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A senatorial lifer, &c.


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This lil’ Impromptus will be mainly politics-free — but I wanted to tell you this. I went home to Michigan recently. And there at the airport in Detroit was Senator Levin. He has been in the Senate virtually my entire life, or so it seems. And he always looks the same, year after year: rumpled, professorial, vaguely genial. He is almost as unchanging as Dick Clark was, legendarily.

This liberal Democrat is up again in 2014. And I remember something that Jack Germond said on The McLaughlin Group, years ago. He said, “Levin always looks easy” — always looks beatable. But he turns out not to be. Maybe if he’d had to face the public this year?

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At the airport, I shuttled to a rental-car agency. I was the only one in the shuttle. The driver said, “Where’re you from?” I said, “Ann Arbor. Where are you from?” He said, “Dearborn.” I said, “Dad work at Ford Motor?” The man smiled: “He sure did.” And then he started to talk.

His grandfather was born in Hungary: and left on the monastery steps. A priest took him in. This boy learned the art of blacksmithing. Eventually got his own wagon. He also got married. Then he made the gutsy decision to go to America. He sold the wagon for six dollars. And he very nearly — very, very nearly — sailed on the Titanic.

In America, he did some more blacksmithing, and pretty successfully. “He could make anything out of steel,” said his grandson. The blacksmith’s son worked for Ford for 43 years — fairly dangerous work, too. And he was very grateful to the company. “You could never badmouth Ford around him,” said his son.

This fellow, the Ford man, was pretty shrewd about politics too — or you might call him cynical. He voted against FDR after two terms, saying, “If a politician can’t steal enough in two terms, he doesn’t deserve to be there.” He was also highly distrustful of the Social Security fund. He had a saying: “Figures don’t lie, but liars figure.”

An interesting man, he must have been. He also did some catching for the Toledo Mud Hens (a farm club of the Detroit Tigers). People lead interesting lives, and not just famous people either. In fact, some famous people lead lives that are pretty plain. Which is just fine. Plain can be good, you know?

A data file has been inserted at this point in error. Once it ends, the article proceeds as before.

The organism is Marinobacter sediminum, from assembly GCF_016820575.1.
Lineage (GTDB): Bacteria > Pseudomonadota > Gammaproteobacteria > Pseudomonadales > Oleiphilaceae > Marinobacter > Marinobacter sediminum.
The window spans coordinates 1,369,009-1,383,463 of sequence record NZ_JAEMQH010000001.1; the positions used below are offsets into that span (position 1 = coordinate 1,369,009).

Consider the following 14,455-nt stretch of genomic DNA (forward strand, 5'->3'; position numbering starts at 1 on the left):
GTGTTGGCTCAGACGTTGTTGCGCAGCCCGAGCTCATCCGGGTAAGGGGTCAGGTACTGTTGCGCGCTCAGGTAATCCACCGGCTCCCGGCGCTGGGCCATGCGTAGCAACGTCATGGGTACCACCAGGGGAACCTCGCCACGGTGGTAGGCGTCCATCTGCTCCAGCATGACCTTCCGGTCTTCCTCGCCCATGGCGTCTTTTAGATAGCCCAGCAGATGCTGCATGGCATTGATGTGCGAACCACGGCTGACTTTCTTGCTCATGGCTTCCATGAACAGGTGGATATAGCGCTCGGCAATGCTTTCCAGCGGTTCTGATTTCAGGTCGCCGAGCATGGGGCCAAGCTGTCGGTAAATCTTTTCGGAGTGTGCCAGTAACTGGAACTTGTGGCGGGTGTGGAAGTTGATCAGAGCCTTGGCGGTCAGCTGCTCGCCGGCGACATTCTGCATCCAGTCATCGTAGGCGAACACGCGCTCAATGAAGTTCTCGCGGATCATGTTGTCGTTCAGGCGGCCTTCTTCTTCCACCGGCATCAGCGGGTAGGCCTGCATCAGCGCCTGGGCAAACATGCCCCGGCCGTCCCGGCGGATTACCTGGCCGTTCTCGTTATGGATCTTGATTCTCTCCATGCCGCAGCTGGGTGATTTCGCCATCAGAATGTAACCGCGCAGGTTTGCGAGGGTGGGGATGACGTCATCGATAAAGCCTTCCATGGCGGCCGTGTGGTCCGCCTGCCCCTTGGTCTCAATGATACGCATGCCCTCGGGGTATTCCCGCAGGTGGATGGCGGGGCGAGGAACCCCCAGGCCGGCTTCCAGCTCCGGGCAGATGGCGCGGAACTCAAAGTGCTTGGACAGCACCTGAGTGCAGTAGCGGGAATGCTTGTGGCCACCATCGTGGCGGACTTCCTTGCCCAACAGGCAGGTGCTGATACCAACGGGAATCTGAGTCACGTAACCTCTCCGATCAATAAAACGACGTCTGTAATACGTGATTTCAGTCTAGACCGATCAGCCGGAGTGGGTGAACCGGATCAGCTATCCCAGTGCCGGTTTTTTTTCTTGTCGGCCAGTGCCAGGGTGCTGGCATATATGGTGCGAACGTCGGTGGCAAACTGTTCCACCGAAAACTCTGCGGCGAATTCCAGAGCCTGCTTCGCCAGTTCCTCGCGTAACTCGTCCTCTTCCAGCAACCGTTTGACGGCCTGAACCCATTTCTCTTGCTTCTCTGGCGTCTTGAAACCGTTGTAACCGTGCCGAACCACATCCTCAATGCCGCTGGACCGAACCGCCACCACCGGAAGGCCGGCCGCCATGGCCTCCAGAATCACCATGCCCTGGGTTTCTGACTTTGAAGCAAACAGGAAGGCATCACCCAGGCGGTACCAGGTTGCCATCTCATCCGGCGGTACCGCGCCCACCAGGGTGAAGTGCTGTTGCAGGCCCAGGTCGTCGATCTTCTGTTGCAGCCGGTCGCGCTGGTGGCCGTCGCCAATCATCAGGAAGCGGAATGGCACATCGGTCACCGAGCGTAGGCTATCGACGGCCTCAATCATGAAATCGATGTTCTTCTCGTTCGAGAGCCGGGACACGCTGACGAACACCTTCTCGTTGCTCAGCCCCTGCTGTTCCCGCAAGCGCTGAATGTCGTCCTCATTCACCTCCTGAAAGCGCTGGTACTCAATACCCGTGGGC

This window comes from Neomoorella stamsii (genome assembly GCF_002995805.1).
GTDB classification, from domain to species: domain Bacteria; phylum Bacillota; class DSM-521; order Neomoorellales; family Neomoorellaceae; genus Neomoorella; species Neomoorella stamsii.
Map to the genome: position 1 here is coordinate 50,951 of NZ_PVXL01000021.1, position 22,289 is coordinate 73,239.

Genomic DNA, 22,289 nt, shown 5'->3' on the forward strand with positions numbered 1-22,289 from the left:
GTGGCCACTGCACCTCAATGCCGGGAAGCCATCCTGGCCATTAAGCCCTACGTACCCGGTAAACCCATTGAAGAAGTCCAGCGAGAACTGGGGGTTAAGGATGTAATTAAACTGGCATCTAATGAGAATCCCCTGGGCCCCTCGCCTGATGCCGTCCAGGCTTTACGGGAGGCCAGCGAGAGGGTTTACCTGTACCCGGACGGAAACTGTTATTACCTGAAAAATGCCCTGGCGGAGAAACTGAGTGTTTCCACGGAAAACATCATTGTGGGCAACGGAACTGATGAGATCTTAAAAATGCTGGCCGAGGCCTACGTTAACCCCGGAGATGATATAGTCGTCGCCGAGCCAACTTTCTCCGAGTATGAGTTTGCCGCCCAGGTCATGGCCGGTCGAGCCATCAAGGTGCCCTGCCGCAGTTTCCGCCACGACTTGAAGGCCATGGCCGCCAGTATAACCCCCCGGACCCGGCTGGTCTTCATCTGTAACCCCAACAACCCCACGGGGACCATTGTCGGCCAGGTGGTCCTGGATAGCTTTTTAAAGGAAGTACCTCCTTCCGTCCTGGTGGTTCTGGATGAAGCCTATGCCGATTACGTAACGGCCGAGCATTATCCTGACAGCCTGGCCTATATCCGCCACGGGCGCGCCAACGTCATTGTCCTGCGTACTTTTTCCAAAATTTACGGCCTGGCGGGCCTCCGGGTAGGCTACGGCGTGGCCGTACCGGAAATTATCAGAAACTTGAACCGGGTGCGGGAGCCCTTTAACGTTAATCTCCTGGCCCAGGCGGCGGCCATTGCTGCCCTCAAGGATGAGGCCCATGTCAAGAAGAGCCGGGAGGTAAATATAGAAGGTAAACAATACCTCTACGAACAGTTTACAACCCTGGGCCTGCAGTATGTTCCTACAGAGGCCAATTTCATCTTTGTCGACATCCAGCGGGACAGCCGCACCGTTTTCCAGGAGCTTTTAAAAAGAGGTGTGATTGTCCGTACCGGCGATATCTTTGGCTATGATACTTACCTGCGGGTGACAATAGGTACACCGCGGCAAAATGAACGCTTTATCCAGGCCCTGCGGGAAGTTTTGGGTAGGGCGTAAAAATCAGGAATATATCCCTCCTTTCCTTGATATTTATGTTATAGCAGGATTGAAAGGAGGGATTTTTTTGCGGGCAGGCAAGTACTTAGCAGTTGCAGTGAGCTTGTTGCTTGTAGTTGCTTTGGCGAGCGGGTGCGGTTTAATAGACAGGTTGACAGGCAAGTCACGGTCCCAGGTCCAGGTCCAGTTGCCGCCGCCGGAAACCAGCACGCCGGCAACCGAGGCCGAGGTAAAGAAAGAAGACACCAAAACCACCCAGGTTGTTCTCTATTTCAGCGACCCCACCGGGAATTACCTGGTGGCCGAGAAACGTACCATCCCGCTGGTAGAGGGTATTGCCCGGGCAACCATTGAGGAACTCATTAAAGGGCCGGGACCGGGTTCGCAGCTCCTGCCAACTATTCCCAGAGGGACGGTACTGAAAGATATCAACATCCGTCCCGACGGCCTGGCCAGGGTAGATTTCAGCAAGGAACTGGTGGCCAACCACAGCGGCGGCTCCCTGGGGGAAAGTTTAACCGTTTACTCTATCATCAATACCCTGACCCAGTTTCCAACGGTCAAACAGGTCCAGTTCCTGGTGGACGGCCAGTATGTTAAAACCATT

I’m sure that many people say that they almost sailed on the Titanic (or once said that). Some of them must have been right. I have a feeling this Hungarian American was.

A matter of pronunciation, just so you know: People from Dearborn, Mich., say “Dearbern.” Just a habit, generations-long.

I have written my usual “chronicle,” for the next New Criterion — a chronicle of musical happenings in New York. And I tell a story, which I would also like to tell you here. It is a moment from a concert of the American Composers Orchestra in Zankel Hall (which is part of Carnegie Hall). (I could explain, but we need not take the time now.)

One of the pieces was by Wang Jie, a Chinese American, born in 1980. Before her piece was played — performed, I should say, for it’s a little chamber opera — there was a video. On this video, the composer was interviewed.

She was sent to a music school, far from her home, when she was eleven (if I heard her correctly). This was in China. She was alone and miserable in her dormitory. “Nobody liked me,” she said. For company, she had two cassettes, which she listened to over and over. They contained three pieces of music: Beethoven’s Fifth Symphony, Tchaikovsky’s “Pathétique” Symphony, and Rimsky-Korsakov’s Scheherazade.

Now, when Wang named these pieces, the audience — a New York new-music audience — laughed. Or at least they chortled. It was a chortling that said, “What sugary, silly, hackneyed pieces, poor girl. She would have been better off in laogai.”

Then, on the video, Wang said, “It kept me alive.” Listening to this music was what “kept me alive.” That shut the hall up real, real quick. And it was one of the most remarkable and moving experiences I have ever had in a concert hall, or in any public forum.

I thought of two other incidents, which I would like to talk about here — I’ve mentioned them in Impromptus before, I know. Many years ago — early ’90s? — an actor named John Lone was a presenter at the Oscars. He was Chinese-born. And he said something about how nice it was to be in America, where you had the freedom to say what you wanted and to make the kinds of films you wanted.

The audience laughed. Either they were laughing at his naivety (as they saw it) or they thought he was being ironic. Of course, he was dead serious.



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